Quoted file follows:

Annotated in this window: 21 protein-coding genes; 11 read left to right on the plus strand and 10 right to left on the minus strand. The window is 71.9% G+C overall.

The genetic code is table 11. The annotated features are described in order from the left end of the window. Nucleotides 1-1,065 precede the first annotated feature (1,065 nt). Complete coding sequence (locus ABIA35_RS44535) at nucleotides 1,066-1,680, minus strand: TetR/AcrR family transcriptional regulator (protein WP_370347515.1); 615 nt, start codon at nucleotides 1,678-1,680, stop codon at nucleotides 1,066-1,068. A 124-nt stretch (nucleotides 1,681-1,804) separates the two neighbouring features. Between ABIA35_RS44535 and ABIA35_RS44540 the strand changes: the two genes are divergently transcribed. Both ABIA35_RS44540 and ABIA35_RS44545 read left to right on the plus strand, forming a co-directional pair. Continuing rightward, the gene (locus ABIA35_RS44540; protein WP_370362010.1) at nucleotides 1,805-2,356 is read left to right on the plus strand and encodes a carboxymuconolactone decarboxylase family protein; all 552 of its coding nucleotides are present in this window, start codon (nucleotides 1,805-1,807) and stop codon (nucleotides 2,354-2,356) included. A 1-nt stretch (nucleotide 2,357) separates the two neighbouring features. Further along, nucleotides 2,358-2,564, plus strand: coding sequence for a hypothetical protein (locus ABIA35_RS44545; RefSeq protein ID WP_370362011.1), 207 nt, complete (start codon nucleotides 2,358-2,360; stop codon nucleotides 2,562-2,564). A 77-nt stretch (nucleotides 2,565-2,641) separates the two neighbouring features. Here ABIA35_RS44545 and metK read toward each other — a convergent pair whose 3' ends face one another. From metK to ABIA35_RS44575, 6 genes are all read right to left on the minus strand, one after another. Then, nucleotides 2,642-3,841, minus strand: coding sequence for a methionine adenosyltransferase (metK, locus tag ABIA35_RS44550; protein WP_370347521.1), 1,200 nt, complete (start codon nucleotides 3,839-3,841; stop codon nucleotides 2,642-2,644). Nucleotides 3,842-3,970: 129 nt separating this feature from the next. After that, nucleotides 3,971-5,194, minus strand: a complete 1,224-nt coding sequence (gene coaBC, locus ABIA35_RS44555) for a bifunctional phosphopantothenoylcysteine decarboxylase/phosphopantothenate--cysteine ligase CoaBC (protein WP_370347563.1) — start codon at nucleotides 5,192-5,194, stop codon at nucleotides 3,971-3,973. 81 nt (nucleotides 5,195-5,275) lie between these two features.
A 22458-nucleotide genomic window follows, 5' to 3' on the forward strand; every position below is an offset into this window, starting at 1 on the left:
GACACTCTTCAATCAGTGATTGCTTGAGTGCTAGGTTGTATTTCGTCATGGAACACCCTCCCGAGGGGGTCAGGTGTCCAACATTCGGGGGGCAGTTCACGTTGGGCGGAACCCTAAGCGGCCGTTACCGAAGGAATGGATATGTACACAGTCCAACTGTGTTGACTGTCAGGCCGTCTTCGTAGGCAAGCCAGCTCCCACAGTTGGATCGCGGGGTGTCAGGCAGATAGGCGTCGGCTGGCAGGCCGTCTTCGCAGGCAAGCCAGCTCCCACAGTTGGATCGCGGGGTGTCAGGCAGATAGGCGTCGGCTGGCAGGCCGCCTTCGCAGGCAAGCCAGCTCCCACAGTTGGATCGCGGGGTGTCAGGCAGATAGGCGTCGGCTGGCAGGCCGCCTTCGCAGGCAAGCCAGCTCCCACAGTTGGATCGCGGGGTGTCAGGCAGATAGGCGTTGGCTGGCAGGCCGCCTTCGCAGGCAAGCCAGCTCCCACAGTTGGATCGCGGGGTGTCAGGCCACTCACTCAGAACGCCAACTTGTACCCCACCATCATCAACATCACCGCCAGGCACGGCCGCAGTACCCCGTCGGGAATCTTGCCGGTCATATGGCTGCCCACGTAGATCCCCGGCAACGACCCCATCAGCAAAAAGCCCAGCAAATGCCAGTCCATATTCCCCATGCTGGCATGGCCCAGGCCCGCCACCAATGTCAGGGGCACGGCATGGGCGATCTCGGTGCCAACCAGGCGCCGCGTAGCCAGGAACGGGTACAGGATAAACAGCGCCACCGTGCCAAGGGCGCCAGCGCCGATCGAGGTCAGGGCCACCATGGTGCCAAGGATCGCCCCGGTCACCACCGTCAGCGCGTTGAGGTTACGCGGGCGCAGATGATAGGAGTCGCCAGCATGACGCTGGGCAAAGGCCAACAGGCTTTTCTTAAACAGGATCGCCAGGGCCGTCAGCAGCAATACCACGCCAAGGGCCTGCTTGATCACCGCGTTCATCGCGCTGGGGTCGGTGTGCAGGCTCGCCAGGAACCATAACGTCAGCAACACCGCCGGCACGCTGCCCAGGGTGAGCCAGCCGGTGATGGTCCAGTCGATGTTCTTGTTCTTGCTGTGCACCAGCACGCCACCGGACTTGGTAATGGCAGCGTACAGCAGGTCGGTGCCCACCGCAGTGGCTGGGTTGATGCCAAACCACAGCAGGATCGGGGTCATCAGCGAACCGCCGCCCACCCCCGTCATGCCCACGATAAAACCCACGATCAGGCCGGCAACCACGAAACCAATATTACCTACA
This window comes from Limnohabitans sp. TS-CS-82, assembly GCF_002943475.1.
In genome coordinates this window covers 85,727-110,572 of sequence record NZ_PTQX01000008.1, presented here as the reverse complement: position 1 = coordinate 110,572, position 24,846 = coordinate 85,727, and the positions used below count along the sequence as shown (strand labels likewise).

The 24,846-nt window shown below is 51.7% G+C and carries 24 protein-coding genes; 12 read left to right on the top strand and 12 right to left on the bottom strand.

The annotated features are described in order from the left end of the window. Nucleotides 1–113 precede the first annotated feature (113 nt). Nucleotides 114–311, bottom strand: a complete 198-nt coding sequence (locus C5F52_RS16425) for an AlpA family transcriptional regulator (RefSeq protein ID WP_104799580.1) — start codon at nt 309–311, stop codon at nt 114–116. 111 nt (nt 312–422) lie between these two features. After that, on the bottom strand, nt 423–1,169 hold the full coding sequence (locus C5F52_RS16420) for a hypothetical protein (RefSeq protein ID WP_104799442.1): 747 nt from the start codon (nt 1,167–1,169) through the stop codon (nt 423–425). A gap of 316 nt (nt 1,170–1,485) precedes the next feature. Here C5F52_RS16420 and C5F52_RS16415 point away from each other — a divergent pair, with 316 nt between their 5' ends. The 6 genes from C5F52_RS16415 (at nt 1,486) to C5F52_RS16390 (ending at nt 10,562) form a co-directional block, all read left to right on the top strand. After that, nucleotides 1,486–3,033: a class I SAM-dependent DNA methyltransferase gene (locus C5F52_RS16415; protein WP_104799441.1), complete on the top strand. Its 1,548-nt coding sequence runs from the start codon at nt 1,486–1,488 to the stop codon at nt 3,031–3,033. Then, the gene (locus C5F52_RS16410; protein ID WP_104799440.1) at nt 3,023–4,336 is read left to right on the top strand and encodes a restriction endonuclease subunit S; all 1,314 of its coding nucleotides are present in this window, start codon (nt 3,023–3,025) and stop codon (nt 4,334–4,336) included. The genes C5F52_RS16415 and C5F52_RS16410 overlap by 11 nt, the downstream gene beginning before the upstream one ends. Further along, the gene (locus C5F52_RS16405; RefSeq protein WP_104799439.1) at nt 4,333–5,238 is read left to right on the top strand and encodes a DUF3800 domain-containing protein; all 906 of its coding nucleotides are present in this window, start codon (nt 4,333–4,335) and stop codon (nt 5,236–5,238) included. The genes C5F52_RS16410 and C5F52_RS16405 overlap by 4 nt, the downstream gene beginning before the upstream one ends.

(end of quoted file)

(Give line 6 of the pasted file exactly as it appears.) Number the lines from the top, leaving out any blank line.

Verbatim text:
In genome coordinates this window covers 85,727-110,572 of sequence record NZ_PTQX01000008.1, presented here as the reverse complement: position 1 = coordinate 110,572, position 24,846 = coordinate 85,727, and the positions used below count along the sequence as shown (strand labels likewise).